This time of year is a bit hectic, to say the least. You’re running from the malls to holiday parties. Just thinking about your list of “things to do” makes you feel breathless. This is why it’s essential to take a few moments to deal with your stress.“It’s really important to control stress because it can be very detrimental to the body and mind,” says Thomas S. Newmark, M.D., Chief of the Department of Psychiatry at Cooper University Hospital. “It can affect the stomach, heart, skin and immune system. It can also cause depression and anxiety.”
Stress management may be just what the doctor ordered. Here are some suggestions:
- Take deep breaths. While sitting at a traffic light or at your desk at work, just take a few minutes to inhale and exhale deeply. Do this 10 times.
- Meditate. Set aside a few minutes before bed to clear your head and think of something pleasant such as the beach or taking a hike in the woods. Listen to soothing music.
- Exercise. Just a five-minute walk during lunch can help release some of that pent-up stress and loosen your muscles. Or park your car at the far end of the lot.
- Have a good support system. Call a friend or family member. Having an emotional outlet can go a long way in helping you work out stress.
- Eat healthy. A good diet rich in fruits, vegetables, low-fat dairy and whole grains will help your blood pressure, cholesterol, digestion and immune system. Good foods consumed throughout the day will also give you energy during this marathon holiday season. Don’t eat on the go when you are less likely to be mindful of the calories and fat you may be consuming. Sit down and enjoy the flavors and aromas.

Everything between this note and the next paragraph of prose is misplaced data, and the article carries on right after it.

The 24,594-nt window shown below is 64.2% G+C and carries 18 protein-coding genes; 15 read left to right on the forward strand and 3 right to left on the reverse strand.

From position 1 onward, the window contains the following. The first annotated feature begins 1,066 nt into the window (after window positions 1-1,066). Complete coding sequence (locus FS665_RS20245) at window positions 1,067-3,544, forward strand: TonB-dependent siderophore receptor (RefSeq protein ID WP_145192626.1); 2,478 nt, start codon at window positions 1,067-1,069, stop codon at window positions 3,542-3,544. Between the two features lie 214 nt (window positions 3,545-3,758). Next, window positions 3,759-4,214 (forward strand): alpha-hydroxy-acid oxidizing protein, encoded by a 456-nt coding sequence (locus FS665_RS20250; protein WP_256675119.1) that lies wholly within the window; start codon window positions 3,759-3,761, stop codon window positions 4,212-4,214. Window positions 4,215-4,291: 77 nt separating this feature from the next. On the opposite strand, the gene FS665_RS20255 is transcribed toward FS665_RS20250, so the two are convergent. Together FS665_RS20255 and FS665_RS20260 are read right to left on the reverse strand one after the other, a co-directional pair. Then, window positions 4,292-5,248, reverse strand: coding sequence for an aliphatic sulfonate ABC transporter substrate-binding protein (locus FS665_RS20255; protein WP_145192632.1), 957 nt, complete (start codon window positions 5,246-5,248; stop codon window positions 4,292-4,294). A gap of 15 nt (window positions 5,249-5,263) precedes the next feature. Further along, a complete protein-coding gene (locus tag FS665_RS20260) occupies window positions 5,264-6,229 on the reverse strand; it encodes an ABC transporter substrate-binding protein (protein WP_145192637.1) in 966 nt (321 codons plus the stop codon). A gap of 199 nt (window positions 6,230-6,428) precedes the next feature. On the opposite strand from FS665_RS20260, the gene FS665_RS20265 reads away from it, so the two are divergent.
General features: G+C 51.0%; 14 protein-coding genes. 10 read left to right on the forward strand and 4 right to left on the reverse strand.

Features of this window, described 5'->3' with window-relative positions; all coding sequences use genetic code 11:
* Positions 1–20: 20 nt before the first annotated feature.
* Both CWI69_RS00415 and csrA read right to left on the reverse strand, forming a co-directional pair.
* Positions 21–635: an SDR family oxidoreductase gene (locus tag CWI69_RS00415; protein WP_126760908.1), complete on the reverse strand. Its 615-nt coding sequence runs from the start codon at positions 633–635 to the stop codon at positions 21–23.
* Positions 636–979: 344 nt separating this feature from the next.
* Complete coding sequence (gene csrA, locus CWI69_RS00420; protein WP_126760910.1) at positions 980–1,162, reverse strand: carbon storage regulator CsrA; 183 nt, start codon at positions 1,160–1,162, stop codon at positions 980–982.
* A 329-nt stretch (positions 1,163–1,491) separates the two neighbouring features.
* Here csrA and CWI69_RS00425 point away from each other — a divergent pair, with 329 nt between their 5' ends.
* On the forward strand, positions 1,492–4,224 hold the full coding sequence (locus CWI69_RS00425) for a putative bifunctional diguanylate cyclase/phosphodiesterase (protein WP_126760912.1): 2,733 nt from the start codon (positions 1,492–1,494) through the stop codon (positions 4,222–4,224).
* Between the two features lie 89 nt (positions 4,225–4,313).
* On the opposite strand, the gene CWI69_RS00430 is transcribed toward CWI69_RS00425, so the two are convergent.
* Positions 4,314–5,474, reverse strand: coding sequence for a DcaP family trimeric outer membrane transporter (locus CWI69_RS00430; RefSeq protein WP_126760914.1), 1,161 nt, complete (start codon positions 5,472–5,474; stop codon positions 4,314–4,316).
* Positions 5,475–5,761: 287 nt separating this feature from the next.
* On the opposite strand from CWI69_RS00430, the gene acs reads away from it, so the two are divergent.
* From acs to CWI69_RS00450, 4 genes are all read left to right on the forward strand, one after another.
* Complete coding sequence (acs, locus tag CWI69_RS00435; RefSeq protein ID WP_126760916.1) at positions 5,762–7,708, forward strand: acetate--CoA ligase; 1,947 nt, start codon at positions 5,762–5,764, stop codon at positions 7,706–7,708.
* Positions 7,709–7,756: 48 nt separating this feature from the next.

- Aim for seven to eight hours of sleep. Go to bed at the same time every night. This gives you the sleep you need to feel refreshed. Lack of sleep can affect metabolism, energy levels, mood and even blood pressure. A recent study in the journal Circulation indicates people getting less than six hours of sleep may have higher blood pressure.
- Write it down. Putting it all down on paper can be a cathartic experience, allowing you to distance yourself and work out the issue.
- Learn to say no. You can’t do everything. Saying yes to what you want to do will help you feel more in control of your time.
For more information or to make an appointment with Dr. Newmark or his colleagues, please call 800-8 COOPER (800-826-6737).